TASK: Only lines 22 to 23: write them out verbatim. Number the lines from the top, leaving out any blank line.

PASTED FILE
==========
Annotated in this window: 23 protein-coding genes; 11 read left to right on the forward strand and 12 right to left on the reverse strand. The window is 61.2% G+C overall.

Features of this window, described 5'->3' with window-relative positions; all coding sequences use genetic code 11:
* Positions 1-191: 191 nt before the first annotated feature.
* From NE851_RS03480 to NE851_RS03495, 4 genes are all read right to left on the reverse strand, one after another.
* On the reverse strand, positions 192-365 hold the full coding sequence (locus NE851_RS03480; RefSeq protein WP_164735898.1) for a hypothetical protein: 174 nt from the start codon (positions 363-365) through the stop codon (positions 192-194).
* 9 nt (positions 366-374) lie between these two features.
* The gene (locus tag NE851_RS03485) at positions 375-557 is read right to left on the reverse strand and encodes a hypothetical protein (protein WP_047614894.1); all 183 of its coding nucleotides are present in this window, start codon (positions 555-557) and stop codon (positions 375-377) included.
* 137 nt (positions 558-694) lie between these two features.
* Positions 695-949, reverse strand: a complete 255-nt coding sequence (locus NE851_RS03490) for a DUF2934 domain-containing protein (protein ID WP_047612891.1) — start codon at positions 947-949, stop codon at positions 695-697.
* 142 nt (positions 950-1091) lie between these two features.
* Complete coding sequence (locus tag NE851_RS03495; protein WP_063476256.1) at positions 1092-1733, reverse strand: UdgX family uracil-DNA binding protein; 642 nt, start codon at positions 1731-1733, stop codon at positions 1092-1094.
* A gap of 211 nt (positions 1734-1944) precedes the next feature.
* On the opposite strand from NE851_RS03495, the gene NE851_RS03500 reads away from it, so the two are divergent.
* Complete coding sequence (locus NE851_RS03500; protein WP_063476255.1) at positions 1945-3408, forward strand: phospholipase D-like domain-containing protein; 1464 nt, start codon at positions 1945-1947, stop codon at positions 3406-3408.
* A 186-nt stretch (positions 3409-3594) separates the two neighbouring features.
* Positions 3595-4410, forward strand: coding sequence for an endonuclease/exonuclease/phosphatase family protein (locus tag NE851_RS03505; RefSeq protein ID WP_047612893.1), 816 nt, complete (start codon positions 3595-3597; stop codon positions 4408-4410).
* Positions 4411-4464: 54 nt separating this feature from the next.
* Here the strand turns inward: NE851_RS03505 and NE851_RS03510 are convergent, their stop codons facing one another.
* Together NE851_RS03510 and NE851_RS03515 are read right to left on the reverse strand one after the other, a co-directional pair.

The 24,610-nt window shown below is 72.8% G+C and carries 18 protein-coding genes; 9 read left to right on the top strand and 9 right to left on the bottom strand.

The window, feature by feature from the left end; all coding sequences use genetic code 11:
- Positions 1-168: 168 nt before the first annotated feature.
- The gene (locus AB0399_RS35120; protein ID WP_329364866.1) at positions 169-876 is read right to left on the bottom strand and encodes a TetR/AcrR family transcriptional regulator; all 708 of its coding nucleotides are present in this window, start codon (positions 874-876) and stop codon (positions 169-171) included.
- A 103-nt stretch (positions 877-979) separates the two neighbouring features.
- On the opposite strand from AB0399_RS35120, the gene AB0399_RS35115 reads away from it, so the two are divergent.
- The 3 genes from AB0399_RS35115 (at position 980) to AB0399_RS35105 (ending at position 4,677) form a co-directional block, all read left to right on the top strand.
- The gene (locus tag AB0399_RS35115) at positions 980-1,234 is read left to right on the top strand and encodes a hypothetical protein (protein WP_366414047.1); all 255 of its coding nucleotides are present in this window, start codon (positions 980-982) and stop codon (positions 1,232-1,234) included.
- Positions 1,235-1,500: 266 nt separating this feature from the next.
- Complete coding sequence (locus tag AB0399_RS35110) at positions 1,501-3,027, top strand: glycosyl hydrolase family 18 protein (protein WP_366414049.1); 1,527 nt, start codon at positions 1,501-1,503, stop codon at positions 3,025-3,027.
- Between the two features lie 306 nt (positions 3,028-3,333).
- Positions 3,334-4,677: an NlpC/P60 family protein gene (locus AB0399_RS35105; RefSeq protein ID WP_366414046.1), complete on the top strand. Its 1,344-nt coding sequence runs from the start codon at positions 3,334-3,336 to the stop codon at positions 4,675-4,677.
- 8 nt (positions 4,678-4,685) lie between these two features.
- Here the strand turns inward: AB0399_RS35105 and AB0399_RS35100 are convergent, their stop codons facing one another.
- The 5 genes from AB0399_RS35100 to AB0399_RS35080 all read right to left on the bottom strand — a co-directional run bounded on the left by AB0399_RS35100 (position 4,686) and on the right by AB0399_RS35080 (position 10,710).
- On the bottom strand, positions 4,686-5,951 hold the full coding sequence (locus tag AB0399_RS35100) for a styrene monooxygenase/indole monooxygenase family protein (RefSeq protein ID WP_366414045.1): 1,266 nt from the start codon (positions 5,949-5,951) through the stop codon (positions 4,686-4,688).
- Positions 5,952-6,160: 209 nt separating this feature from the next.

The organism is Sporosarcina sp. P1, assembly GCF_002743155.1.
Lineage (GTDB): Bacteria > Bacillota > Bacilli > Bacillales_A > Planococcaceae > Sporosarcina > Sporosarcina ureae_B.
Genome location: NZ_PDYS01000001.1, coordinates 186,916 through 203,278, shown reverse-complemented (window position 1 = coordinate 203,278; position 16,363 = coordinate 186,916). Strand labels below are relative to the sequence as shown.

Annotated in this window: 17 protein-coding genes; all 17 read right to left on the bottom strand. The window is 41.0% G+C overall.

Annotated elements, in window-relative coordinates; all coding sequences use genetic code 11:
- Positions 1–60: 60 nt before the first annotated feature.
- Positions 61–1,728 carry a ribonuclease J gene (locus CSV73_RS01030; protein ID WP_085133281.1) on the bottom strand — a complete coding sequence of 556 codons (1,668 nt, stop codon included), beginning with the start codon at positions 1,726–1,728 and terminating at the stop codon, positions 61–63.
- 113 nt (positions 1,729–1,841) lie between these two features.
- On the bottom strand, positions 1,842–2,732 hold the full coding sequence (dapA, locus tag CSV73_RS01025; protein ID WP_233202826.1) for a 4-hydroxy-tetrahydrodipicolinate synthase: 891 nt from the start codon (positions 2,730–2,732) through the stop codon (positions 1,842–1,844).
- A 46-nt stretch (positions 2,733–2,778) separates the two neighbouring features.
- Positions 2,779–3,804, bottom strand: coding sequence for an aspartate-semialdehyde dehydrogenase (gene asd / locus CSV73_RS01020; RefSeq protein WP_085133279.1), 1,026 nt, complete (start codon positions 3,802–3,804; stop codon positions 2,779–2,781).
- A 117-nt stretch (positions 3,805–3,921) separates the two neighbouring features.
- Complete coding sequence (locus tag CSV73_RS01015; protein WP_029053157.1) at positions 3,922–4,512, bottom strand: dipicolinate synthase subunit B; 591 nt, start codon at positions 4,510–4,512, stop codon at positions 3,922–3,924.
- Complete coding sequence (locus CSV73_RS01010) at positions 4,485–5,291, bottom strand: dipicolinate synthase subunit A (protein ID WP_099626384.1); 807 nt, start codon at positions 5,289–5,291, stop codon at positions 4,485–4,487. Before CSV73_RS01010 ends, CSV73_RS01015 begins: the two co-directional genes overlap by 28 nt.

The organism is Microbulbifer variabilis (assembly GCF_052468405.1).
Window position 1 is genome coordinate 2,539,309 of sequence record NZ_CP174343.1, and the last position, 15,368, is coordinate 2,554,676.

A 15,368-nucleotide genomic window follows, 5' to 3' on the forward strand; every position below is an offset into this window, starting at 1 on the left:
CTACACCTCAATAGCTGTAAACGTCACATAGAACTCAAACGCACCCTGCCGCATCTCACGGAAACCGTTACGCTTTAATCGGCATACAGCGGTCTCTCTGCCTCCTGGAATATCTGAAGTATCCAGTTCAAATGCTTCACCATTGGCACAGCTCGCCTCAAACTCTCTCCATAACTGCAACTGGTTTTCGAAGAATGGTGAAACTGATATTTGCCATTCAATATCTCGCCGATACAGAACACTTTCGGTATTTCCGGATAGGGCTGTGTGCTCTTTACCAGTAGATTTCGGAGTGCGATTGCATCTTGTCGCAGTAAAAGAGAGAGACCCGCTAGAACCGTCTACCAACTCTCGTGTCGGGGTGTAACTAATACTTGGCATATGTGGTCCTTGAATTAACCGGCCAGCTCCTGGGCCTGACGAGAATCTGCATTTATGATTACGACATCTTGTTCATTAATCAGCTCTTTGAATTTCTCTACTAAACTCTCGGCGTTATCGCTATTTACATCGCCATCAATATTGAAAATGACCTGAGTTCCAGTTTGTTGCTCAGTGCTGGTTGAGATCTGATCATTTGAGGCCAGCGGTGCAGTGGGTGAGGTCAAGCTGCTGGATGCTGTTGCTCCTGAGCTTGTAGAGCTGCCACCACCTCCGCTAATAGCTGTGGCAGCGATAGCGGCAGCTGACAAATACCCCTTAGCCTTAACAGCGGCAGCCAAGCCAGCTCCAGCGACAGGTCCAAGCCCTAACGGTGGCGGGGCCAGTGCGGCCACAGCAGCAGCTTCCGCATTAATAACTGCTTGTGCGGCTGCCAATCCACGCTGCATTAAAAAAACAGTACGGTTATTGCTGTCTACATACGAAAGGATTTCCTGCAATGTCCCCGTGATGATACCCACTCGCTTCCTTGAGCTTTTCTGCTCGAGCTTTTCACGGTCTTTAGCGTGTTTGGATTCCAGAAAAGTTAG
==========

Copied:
- Positions 1-168: 168 nt before the first annotated feature.
- The gene (locus AB0399_RS35120; protein ID WP_329364866.1) at positions 169-876 is read right to left on the bottom strand and encodes a TetR/AcrR family transcriptional regulator; all 708 of its coding nucleotides are present in this window, start codon (positions 874-876) and stop codon (positions 169-171) included.